Listen to the podcast below to find out more.
Dr. Harsha Vardhana Singh has worked for over three decades on international trade policy, development, infrastructure regulation and global governance. He is Executive Director, Brookings India, and Senior Fellow of the Council on Emerging Market Enterprises (Fletcher School). Dr. Singh was Deputy Director-General at World Trade Organization for eight years till 2013. His direct areas of responsibility included trade in agriculture, services, trade and environment, technical barriers to trade, sanitary and phytosanitary measures, and electronic commerce.
More than at any time in recent history, the health and performance of the Chinese economy is front-and-centre on the minds of investors, economists, businesses, banks and world leaders. In just thirty years, China has become systemically important to the global economy, probably more so than the US has been. It’s linkages to Asian supply chains, its demand for global commodities, its increasingly globalized consumers and financial markets, are just some of the many reasons why China matters more to the world than every before. Which is why everyone is concerned about how China’s ‘great re-balancing’ pans out.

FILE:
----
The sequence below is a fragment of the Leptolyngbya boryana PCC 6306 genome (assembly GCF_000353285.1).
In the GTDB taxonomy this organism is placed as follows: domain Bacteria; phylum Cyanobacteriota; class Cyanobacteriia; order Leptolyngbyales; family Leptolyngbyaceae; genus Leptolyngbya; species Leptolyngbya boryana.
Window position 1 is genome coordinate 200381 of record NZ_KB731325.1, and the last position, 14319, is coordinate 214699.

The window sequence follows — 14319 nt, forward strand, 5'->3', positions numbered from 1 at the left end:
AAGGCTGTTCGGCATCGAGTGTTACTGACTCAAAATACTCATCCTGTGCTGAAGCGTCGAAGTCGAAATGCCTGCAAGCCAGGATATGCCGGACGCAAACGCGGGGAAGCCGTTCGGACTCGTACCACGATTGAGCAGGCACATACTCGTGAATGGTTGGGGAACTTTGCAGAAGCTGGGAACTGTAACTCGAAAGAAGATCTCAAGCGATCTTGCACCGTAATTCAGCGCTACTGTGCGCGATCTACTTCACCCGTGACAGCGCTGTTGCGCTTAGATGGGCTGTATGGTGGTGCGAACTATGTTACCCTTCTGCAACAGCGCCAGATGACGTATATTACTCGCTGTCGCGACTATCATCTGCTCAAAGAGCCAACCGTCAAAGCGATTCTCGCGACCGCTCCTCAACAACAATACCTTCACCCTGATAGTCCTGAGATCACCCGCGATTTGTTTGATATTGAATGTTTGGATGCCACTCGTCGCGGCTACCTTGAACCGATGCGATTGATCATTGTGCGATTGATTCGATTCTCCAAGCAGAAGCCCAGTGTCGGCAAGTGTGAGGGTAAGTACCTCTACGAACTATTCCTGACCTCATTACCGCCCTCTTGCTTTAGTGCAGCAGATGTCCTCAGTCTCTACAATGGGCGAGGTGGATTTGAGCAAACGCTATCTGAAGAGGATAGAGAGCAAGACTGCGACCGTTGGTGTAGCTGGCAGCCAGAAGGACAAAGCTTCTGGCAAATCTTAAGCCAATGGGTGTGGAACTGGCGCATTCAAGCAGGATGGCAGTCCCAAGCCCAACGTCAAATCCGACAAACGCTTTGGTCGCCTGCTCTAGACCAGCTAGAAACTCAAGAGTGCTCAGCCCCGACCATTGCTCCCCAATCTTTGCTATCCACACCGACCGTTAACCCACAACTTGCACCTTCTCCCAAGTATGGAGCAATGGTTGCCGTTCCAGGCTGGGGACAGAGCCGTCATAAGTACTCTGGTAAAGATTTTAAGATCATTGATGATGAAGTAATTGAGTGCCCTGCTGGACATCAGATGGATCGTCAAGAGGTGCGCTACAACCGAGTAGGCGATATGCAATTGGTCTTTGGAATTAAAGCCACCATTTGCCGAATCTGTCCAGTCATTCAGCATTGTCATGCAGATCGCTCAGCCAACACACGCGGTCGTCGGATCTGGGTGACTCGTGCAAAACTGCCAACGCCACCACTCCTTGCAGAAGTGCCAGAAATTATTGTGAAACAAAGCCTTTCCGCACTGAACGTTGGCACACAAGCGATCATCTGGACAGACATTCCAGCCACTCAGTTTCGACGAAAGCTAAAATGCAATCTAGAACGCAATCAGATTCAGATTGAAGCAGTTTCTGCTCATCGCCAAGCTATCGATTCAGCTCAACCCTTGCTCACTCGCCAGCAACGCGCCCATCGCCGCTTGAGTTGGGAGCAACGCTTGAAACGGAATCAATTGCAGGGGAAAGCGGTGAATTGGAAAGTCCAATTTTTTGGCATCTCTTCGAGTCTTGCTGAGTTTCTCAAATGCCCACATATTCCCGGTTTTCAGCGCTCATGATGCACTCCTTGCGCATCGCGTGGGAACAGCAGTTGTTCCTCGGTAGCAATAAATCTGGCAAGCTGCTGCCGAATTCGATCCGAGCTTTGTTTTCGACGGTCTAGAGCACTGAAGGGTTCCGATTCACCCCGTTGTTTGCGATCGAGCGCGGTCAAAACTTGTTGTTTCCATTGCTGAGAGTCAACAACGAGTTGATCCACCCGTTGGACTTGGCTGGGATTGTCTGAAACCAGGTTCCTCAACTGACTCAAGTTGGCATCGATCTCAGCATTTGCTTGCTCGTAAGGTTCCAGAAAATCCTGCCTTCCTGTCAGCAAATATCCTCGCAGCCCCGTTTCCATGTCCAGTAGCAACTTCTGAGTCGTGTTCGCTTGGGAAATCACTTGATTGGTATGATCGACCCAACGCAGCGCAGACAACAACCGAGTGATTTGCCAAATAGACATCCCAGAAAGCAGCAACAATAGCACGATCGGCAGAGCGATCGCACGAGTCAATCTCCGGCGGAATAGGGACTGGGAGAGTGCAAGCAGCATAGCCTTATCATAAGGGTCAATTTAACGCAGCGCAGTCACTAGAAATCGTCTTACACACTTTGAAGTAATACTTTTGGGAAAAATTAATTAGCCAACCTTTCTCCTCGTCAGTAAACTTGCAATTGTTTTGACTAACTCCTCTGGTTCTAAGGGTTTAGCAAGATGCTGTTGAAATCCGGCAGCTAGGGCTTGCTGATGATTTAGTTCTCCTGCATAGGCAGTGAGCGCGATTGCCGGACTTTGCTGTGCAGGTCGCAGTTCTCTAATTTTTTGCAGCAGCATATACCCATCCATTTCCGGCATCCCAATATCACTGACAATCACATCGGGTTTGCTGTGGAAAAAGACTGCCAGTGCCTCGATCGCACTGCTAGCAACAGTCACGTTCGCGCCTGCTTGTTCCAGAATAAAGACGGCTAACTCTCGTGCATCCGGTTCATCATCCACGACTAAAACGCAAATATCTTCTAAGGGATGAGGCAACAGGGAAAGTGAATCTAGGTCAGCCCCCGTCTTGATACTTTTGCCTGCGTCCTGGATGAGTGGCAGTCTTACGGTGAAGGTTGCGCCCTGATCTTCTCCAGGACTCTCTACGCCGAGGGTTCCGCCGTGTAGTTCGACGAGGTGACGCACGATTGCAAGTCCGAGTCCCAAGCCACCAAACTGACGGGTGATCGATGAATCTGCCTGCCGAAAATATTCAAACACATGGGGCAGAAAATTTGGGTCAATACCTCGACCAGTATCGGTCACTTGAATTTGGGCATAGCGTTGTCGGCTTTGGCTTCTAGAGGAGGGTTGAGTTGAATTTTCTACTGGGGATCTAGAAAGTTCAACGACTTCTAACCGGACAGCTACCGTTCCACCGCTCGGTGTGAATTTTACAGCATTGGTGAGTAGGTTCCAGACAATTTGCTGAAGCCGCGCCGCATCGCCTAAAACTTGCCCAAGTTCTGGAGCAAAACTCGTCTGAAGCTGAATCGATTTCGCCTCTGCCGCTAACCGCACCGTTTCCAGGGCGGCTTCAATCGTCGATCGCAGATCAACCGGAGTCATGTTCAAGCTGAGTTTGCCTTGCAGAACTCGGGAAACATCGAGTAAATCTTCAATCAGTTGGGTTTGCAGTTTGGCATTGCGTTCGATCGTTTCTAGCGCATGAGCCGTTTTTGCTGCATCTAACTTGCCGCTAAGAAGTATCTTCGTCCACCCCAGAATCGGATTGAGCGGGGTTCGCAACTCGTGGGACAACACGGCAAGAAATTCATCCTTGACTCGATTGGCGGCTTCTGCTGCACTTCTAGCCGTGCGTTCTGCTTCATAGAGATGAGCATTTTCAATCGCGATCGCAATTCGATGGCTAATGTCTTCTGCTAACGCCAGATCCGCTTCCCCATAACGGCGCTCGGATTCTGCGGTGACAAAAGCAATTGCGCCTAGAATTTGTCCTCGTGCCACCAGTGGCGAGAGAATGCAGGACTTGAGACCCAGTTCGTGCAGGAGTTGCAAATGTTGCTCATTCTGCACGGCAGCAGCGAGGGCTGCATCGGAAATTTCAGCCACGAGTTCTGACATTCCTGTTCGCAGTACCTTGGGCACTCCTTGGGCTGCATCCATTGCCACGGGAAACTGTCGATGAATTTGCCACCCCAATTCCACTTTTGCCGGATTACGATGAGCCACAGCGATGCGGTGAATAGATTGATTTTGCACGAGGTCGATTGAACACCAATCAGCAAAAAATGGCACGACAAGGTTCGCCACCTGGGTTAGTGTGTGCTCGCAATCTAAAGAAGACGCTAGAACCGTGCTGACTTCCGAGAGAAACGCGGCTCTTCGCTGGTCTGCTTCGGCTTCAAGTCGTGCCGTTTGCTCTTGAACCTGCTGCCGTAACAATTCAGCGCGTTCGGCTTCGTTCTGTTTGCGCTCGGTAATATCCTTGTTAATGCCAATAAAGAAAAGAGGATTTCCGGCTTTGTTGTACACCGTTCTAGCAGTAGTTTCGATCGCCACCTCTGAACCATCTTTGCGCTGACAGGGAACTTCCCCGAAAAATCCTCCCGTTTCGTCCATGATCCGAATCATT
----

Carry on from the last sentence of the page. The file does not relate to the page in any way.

China’s Growth Rebalancing
China’s growth record has been nothing short of exemplary, albeit with a highly centralized and overbearing state. It demonstrated the fastest and most sustained economic growth performance in human history. Driven by globalization (manufacturing) and infrastructure investment, China’s economy soared. Over last 20 years, it plowed 8.5 percent of GDP each year into infrastructure – twice the level of India and more than four times of Latin America. In the past 15 years, China built 90 million new homes – enough to house the entire populations of UK, France and Germany combined. But now, this growth is slowing down. But what is driving it?